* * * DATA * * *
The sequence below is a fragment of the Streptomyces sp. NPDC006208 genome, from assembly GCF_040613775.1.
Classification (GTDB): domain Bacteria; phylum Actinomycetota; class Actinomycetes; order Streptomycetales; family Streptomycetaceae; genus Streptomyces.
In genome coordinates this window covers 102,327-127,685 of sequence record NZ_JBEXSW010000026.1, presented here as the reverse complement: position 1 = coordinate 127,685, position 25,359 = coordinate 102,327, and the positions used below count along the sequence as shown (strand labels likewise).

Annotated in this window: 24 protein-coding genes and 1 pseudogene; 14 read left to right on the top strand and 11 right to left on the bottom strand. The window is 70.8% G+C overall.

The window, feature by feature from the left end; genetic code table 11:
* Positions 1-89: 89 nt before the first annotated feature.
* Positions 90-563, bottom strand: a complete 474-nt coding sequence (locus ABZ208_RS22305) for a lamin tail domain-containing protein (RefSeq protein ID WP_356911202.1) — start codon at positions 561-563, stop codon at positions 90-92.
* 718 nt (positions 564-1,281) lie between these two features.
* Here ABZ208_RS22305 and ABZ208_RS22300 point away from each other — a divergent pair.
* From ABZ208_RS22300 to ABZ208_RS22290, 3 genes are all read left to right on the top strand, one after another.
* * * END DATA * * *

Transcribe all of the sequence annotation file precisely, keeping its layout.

The sequence below is a fragment of the Streptomyces sp. NPDC006208 genome, from assembly GCF_040613775.1.
Classification (GTDB): domain Bacteria; phylum Actinomycetota; class Actinomycetes; order Streptomycetales; family Streptomycetaceae; genus Streptomyces.
In genome coordinates this window covers 102,327-127,685 of sequence record NZ_JBEXSW010000026.1, presented here as the reverse complement: position 1 = coordinate 127,685, position 25,359 = coordinate 102,327, and the positions used below count along the sequence as shown (strand labels likewise).

Annotated in this window: 24 protein-coding genes and 1 pseudogene; 14 read left to right on the top strand and 11 right to left on the bottom strand. The window is 70.8% G+C overall.

The window, feature by feature from the left end; genetic code table 11:
* Positions 1-89: 89 nt before the first annotated feature.
* Positions 90-563, bottom strand: a complete 474-nt coding sequence (locus ABZ208_RS22305) for a lamin tail domain-containing protein (RefSeq protein ID WP_356911202.1) — start codon at positions 561-563, stop codon at positions 90-92.
* 718 nt (positions 564-1,281) lie between these two features.
* Here ABZ208_RS22305 and ABZ208_RS22300 point away from each other — a divergent pair.
* From ABZ208_RS22300 to ABZ208_RS22290, 3 genes are all read left to right on the top strand, one after another.